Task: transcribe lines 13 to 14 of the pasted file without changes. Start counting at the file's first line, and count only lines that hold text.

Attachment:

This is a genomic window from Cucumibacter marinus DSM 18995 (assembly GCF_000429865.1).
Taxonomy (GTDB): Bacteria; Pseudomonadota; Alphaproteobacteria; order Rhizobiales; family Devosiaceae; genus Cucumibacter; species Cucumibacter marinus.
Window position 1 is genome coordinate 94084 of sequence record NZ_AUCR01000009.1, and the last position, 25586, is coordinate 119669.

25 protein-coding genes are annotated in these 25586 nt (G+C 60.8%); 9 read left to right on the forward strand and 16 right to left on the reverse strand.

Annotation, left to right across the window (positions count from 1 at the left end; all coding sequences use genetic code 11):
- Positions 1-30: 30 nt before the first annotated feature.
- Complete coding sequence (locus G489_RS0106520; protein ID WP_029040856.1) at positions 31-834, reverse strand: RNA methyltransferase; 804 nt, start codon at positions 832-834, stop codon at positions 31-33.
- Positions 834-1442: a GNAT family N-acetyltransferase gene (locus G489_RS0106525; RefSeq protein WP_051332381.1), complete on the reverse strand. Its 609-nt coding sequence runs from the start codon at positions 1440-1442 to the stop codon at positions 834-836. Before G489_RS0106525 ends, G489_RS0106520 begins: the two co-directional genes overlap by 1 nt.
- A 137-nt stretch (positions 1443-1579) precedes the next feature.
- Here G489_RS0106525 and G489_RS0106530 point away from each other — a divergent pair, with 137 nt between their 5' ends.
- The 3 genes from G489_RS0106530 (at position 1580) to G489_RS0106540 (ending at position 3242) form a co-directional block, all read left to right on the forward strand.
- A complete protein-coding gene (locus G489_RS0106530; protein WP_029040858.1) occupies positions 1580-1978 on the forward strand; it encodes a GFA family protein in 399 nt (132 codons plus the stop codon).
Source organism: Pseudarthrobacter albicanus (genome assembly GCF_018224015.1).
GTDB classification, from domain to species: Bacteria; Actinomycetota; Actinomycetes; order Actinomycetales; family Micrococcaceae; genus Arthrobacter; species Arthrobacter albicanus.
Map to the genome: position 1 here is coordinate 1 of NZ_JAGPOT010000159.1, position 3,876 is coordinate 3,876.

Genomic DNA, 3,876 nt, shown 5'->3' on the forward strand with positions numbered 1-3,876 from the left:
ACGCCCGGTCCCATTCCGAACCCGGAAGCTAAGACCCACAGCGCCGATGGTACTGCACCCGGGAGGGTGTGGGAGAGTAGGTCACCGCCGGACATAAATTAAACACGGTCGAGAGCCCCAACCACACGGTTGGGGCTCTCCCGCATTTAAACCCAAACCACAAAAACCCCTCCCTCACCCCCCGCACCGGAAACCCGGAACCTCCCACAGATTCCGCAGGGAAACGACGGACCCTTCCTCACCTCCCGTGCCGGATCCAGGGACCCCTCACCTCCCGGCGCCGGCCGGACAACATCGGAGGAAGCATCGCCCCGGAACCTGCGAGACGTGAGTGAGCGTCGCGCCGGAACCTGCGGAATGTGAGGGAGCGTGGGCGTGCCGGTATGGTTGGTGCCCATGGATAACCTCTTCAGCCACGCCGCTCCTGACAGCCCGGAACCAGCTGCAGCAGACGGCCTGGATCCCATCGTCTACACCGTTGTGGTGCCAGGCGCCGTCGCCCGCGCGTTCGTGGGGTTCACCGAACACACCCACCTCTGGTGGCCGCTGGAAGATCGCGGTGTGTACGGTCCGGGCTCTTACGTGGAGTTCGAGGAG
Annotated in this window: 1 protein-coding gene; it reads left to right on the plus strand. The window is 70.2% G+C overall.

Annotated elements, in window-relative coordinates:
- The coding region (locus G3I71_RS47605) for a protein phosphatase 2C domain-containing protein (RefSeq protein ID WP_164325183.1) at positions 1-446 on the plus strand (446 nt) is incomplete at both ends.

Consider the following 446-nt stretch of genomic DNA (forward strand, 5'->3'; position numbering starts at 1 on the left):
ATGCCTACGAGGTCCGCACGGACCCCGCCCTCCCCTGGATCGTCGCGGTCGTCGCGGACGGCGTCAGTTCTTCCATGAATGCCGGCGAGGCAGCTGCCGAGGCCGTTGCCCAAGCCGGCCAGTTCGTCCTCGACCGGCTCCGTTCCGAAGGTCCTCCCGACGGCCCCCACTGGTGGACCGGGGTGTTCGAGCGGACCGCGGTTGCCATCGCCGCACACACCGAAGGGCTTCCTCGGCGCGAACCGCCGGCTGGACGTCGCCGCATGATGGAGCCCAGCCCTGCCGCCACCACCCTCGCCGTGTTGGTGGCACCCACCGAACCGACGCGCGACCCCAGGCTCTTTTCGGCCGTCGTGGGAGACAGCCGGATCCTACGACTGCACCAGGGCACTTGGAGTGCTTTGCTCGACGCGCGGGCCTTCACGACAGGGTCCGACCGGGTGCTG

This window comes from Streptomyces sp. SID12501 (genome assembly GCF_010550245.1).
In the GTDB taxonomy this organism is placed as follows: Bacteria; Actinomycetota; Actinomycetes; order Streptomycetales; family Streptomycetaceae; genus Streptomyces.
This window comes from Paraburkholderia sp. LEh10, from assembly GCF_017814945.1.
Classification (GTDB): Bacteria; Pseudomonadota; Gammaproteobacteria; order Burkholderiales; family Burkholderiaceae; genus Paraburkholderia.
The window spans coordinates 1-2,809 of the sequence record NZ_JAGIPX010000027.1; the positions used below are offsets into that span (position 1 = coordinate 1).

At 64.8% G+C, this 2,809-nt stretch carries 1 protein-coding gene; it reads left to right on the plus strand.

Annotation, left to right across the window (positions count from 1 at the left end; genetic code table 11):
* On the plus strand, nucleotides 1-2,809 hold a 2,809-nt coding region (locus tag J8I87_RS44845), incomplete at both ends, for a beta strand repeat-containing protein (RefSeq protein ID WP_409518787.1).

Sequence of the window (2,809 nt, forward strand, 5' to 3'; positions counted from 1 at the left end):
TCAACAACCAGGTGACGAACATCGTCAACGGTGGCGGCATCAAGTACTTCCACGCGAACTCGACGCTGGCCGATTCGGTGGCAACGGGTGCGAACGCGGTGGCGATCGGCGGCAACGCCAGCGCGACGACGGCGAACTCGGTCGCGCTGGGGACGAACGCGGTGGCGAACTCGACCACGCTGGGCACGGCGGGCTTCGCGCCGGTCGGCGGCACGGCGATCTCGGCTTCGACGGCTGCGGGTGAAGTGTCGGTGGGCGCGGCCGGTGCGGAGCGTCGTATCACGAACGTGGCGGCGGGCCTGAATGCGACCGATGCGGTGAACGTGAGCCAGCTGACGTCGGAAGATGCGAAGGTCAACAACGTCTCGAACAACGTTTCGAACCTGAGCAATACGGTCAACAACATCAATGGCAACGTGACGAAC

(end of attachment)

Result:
Source organism: Pseudarthrobacter albicanus (genome assembly GCF_018224015.1).
GTDB classification, from domain to species: Bacteria; Actinomycetota; Actinomycetes; order Actinomycetales; family Micrococcaceae; genus Arthrobacter; species Arthrobacter albicanus.